Texas State Health Department in Amarillo to encourage COVID-19 vaccine

VIDEO: Texas State Health Department in Amarillo to encourage COVID-19 vaccine

AMARILLO, Texas (KFDA) - In an effort to encourage more Texans to get the COVID-19 vaccine, the state’s health department has hit the road to host pop up events in 24 different Texas cities.

Now that we have enough supply to vaccinate everyone eligible for the vaccine, demand appears to be dropping.

Which is why, this campaign the department has launched, is aimed at those groups who have the highest rates of vaccine hesitancy, such as people of color.

If you were at the Walmart near I-40 and grand Monday afternoon, you might have caught the pop-up video wall set up in the parking lot.

The video features a variety of local leaders and health experts talking about the efficacy of vaccines and answering frequently asked questions about it.

“The piece I think we all missed, as the general public and myself included and I had to really educate myself is really understanding that medical research did exist and has really been out there and that is what we have leveraged to bring a vaccine to market so quickly,” said Mercy Murguia, Potter County commissioner Precinct 2.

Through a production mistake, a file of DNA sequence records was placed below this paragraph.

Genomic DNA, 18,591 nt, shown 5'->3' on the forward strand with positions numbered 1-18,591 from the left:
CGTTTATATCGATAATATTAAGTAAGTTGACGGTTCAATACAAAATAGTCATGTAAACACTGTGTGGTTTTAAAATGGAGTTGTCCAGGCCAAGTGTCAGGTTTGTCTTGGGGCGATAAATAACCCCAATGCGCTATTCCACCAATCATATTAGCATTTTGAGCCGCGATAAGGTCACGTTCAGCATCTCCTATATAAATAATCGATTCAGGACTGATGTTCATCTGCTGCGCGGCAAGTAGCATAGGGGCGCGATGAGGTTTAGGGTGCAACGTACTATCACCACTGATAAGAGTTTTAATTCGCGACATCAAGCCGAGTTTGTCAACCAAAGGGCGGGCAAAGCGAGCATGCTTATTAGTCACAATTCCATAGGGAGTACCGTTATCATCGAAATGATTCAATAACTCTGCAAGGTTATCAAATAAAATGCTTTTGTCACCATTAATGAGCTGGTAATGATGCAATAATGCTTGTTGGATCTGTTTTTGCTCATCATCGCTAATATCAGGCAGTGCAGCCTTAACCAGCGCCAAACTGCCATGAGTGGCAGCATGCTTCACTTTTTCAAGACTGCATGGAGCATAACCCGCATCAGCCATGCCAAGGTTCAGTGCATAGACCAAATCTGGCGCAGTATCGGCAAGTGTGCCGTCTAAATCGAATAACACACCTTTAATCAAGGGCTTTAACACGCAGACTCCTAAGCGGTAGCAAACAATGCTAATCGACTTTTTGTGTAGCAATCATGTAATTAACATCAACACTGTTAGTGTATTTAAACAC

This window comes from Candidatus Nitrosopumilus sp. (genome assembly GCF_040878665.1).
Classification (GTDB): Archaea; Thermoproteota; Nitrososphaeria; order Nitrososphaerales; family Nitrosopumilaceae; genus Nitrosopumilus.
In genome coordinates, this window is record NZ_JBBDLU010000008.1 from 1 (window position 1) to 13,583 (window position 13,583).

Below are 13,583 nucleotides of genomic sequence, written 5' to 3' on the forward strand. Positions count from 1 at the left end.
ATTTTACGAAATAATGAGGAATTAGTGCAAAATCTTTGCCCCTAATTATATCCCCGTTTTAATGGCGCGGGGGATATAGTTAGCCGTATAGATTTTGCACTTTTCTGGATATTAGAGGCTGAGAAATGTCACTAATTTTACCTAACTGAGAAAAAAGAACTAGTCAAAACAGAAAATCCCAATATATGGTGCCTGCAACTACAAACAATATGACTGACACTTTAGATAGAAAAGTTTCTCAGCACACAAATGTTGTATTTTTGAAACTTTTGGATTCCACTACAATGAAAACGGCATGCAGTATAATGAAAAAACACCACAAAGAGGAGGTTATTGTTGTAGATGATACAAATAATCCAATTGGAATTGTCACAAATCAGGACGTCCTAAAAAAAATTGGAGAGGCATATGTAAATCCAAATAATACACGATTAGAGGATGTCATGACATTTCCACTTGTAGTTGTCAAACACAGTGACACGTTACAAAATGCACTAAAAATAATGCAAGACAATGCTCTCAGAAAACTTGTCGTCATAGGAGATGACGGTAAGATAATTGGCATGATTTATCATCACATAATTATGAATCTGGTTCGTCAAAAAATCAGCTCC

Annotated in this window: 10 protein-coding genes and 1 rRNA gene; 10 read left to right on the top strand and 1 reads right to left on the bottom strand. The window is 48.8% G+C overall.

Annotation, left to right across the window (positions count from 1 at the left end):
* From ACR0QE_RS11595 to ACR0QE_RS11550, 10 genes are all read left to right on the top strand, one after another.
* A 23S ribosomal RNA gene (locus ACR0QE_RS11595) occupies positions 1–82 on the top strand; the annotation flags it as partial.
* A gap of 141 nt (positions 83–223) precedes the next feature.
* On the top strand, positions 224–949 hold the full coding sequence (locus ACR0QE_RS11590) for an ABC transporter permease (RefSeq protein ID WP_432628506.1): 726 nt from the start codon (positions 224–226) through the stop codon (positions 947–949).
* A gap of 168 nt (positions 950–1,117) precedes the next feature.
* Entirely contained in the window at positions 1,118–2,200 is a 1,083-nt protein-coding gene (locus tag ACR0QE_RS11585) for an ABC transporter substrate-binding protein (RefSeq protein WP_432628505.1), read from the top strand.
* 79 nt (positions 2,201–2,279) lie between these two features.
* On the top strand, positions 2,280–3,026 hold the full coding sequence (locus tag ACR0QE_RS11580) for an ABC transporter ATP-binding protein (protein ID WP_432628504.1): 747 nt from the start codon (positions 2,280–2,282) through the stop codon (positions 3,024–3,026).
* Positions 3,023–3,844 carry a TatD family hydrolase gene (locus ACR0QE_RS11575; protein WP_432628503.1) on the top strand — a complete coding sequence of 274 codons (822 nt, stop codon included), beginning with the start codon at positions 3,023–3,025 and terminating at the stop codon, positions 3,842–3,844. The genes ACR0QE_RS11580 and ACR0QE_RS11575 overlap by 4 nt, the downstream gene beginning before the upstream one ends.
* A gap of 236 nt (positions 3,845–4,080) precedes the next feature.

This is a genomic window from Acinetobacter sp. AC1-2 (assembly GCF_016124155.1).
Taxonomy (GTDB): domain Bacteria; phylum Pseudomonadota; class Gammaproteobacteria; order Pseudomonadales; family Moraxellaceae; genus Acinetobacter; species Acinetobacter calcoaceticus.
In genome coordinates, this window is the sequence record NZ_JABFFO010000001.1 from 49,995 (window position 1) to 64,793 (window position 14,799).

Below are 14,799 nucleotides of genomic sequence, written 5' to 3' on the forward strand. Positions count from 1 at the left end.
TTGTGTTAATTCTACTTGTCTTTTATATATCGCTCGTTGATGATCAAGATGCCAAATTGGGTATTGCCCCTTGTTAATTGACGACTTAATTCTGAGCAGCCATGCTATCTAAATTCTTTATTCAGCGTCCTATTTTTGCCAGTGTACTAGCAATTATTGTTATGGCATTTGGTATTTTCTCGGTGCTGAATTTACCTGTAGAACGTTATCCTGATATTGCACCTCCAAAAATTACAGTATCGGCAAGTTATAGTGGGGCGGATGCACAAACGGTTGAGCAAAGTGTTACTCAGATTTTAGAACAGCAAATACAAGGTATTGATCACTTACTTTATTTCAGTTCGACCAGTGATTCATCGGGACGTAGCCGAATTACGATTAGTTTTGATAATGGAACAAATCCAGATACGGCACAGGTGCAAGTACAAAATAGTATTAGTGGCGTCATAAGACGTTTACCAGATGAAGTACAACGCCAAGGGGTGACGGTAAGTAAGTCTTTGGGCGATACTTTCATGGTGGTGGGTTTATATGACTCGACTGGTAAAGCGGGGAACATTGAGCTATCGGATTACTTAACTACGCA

The event seemed to garner some attention, as people getting in and out of their cars stopped to briefly watch the video playing. Others drove by it and rolled their window to see what was going on.

“The genius of this project, of this event, is that we are really hitting a diverse array of places. Different communities, different populations, as many people as we can get in front of, we are reaching out for,” said Robert Santiago, Pop-Up tour coordinator, Texas Department of State Health Services.

In Randall County, 32 percent of the population is fully vaccinated, but only 1.5 percent are Black, 11 percent are Hispanic, and nearly two percent are Asian.

In Potter County, 27 percent of the population is fully vaccinated, four percent are Black, nearly 24 percent are Hispanic, and 3.8 percent are Asian.

Some of these are also groups that were affected by COVID-19 at higher rates than their counterparts.

“Just look at your own household. there tend to be more family members that live in one house. We usually do not have a second floor that you can quarantine to, you usually don’t have a private bathroom that you can use. So, by default, you spread the virus,” said Murguia.

At this moment, the campaign does not have plans to stop in any other areas of the Panhandle, and expects to get through all 24 selected cities around mid May.

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